Solution Description
Virtualisation has provided a platform for upgrading to a suite of Microsoft products and management tools that are transforming the Authority


  • Virtualisation facilitates other IT initiatives at little extra cost
  • A more flexible environment to manage
  • Improved resilience and disaster recovery
  • Power savings through “green IT” initiatives
  • Ongoing consolidation and associated cost savings
  • More visibility of an IT estate, making it easier to manage and opitmise

Microsoft Software
Windows Server 2008 R2 with Hyper-V
System Center Operations Manager 2007
System Center Virtual Machine Manager 2007
System Center Data Protection Manager 2010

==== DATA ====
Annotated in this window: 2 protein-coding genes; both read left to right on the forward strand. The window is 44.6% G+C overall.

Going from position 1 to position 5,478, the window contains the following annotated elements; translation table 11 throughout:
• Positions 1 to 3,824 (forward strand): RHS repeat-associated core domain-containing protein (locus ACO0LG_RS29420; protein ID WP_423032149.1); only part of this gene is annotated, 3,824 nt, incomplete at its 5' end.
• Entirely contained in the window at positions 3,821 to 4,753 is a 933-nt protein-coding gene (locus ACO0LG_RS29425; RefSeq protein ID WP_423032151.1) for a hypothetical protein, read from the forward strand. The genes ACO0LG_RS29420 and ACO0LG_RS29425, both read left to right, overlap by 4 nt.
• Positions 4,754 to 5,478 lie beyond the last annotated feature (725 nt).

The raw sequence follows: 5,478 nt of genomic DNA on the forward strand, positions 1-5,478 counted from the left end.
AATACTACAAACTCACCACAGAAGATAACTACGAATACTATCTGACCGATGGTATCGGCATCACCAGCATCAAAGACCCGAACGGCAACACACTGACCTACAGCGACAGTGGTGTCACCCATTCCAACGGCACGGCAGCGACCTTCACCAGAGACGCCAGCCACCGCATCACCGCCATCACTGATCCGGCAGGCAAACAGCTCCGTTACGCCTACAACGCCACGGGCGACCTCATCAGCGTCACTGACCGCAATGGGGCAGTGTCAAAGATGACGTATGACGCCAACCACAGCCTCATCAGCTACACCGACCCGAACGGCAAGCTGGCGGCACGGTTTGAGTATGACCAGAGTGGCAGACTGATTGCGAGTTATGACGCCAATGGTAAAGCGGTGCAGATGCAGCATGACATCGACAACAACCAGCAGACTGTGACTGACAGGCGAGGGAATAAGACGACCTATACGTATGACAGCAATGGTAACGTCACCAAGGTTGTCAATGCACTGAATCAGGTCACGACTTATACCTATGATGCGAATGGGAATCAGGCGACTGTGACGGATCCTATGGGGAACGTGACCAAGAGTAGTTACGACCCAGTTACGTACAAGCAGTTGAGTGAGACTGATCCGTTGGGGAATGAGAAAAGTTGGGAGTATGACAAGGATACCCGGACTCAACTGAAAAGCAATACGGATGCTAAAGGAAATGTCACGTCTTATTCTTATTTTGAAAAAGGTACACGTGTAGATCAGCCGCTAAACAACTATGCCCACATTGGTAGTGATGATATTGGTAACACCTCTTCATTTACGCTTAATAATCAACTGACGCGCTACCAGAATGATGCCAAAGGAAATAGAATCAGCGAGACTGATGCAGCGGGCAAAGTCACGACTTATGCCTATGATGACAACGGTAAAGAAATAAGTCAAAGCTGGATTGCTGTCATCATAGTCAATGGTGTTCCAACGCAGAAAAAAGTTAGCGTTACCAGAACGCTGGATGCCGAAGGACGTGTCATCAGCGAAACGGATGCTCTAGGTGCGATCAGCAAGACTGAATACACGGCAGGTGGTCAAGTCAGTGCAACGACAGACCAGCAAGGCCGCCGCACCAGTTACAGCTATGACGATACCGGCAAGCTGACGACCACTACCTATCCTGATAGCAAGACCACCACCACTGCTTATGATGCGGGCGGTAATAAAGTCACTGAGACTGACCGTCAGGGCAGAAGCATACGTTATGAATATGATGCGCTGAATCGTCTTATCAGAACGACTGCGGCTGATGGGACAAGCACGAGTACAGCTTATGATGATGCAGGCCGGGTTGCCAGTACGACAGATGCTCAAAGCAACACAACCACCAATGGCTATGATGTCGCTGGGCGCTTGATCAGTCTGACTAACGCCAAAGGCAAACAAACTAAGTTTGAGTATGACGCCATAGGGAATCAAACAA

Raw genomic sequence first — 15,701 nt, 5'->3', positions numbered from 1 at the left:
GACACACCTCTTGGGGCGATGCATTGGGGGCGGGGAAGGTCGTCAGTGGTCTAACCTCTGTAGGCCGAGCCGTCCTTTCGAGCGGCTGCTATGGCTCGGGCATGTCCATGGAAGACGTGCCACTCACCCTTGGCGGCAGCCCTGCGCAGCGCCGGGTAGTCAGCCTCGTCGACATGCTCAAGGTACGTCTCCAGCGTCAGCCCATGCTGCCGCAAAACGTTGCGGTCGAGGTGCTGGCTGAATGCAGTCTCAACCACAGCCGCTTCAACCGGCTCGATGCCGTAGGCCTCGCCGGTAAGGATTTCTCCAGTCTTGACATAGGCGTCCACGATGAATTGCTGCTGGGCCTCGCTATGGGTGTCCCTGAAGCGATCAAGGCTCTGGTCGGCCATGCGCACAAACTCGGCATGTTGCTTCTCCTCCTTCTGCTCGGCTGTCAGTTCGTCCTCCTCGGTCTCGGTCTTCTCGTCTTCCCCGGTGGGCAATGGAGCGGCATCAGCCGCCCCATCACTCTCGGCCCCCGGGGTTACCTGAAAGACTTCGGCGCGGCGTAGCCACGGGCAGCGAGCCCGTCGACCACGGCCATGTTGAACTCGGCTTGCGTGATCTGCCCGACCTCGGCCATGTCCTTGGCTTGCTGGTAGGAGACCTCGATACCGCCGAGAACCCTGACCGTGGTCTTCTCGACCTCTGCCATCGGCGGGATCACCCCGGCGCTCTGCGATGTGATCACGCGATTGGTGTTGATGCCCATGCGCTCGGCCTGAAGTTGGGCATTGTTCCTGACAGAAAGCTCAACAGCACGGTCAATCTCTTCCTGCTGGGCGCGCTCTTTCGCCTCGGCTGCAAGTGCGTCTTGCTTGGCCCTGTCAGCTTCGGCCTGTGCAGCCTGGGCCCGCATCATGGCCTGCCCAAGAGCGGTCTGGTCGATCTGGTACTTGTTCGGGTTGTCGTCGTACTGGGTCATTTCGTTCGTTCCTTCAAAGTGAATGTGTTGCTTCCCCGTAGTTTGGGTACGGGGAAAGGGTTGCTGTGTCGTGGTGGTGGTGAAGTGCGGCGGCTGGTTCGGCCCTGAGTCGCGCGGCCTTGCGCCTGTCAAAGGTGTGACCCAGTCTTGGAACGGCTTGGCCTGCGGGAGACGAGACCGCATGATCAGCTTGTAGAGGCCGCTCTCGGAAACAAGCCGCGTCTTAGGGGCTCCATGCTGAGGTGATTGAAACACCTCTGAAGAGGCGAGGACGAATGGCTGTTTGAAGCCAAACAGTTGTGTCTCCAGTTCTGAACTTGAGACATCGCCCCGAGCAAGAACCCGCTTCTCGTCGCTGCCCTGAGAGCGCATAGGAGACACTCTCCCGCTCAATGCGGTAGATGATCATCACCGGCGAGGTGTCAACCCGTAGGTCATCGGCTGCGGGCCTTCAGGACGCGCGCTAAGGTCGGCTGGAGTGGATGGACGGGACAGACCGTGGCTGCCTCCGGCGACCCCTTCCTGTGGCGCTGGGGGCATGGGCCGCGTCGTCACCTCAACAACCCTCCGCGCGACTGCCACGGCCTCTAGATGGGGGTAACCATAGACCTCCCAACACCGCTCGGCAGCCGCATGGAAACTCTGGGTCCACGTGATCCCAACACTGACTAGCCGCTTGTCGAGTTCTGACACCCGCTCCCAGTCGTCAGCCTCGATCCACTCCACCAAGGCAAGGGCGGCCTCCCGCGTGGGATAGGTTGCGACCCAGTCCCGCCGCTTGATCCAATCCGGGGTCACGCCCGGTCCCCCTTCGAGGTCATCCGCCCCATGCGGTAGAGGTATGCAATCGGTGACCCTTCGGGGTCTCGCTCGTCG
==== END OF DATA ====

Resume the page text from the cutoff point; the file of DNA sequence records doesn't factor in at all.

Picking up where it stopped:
Windows 7
System Center Configuration Manager 2007
Dynamics CRM


For More Information

About Microsoft in Ireland:
The Irish Sales, Services and Marketing Operation of Microsoft was established in 1991. The full-time team market all Microsoft products and services in the island of Ireland, targeting customers both North and South. The team services customers across all segments including enterprise, small and medium sized businesses and home computer users. In addition to developing desktop products, Microsoft provides tailored consultancy services and solutions to suit enterprise businesses. Microsoft is continuing to concentrate on its relationship with the Irish enterprise market - the top 100 companies in the island of Ireland. Enterprise customers of Microsoft include the Department of Education in Northern Ireland and the Civil Service Commission, Dublin.
For more information on Microsoft’s products and solutions, please visit

About Microsoft:
Founded in 1975, Microsoft (Nasdaq "MSFT") is the worldwide leader in software, services and solutions that help people and businesses realize their full potential.